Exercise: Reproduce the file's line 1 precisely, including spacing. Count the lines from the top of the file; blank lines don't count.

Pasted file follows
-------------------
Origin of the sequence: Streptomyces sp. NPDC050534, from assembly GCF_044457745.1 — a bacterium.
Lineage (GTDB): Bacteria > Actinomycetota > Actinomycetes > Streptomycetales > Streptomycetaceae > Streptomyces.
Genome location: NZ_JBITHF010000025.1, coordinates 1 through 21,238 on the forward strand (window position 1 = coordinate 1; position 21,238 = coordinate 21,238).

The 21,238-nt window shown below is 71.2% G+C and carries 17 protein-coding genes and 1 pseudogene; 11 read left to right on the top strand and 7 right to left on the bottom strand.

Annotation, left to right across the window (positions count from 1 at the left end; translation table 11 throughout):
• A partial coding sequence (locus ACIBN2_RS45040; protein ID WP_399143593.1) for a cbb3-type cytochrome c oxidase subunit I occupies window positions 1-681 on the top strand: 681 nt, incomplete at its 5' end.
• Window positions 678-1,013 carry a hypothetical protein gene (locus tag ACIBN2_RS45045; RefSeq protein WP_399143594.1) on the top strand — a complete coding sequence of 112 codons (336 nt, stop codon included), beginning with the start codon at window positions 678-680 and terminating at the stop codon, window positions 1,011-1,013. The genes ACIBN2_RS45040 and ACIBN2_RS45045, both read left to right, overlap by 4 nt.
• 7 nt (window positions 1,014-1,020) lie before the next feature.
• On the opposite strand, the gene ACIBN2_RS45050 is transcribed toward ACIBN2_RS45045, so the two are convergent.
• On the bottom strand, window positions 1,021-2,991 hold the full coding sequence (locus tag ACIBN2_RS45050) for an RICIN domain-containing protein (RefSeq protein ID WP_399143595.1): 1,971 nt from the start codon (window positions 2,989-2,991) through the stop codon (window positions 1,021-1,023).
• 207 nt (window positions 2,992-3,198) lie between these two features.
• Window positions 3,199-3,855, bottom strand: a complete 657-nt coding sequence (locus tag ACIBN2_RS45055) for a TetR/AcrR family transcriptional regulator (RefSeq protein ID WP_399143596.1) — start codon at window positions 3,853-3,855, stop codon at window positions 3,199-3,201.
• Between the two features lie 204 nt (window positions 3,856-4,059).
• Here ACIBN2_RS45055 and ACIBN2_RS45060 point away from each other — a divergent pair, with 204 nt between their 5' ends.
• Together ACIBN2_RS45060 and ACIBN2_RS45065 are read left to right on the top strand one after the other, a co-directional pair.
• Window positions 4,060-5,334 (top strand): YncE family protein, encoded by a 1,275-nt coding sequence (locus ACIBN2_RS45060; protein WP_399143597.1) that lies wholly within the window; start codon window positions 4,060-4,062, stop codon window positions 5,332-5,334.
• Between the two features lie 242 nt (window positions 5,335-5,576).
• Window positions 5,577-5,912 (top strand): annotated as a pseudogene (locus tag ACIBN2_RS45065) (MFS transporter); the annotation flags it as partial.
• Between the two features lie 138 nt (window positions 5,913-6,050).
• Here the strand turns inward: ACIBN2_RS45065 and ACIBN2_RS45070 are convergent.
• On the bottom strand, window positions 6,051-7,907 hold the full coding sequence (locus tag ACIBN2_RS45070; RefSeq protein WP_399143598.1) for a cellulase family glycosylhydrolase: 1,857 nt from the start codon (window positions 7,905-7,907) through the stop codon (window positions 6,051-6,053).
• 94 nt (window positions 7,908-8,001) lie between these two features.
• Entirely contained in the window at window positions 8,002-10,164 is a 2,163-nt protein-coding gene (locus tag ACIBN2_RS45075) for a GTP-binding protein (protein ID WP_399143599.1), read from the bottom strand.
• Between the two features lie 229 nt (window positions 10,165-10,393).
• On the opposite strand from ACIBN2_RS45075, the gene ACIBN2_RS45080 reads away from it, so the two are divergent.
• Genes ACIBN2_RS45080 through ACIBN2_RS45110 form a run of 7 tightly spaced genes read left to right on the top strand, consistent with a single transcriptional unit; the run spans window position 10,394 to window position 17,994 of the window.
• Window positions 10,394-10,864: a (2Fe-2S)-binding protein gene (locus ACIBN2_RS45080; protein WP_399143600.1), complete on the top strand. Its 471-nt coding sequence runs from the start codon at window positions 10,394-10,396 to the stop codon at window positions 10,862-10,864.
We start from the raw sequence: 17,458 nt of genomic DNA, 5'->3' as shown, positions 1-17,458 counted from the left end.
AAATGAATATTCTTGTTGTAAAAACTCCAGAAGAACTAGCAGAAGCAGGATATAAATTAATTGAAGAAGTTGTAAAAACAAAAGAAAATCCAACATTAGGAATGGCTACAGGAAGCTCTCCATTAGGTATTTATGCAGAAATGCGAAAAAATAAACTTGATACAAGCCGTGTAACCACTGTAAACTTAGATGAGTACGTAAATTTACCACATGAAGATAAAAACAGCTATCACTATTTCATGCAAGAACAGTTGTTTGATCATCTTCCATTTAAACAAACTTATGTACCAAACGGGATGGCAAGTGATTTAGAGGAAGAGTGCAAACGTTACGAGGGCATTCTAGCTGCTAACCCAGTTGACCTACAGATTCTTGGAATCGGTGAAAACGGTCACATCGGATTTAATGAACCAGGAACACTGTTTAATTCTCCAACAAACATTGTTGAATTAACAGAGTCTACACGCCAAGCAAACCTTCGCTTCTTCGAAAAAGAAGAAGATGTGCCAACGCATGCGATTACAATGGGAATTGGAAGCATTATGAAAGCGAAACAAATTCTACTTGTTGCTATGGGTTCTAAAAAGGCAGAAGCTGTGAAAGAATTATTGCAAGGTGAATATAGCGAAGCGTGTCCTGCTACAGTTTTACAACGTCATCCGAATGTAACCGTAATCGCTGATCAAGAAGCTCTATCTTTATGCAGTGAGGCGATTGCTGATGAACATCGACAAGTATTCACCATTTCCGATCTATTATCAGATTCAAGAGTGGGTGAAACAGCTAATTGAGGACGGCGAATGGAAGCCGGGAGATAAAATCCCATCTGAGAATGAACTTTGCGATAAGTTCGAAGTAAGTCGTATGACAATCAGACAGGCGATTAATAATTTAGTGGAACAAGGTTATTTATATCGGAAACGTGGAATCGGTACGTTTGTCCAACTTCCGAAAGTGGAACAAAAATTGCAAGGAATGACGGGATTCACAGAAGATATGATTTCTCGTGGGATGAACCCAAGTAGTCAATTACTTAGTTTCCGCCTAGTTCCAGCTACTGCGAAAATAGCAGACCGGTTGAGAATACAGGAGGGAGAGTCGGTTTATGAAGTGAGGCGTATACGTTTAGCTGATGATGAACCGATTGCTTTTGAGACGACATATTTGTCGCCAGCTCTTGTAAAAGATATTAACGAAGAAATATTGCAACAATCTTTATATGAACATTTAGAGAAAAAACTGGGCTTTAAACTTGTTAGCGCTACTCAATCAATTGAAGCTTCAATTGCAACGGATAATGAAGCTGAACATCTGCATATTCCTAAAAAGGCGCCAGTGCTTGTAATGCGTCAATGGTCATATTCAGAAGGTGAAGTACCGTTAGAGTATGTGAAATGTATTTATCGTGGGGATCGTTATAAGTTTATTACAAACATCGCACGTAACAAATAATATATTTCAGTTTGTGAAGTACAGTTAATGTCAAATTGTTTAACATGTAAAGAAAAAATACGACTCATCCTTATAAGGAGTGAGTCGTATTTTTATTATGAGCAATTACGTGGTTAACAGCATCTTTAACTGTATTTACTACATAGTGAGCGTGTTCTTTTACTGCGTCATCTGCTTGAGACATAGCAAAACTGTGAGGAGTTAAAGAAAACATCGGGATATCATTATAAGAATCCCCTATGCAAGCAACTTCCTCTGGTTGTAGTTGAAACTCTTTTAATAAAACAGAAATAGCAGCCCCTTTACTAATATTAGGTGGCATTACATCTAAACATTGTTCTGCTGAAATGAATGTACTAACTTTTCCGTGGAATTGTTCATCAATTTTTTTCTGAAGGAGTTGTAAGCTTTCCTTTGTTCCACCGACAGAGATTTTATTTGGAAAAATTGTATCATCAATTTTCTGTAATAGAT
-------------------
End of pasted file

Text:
Origin of the sequence: Streptomyces sp. NPDC050534, from assembly GCF_044457745.1 — a bacterium.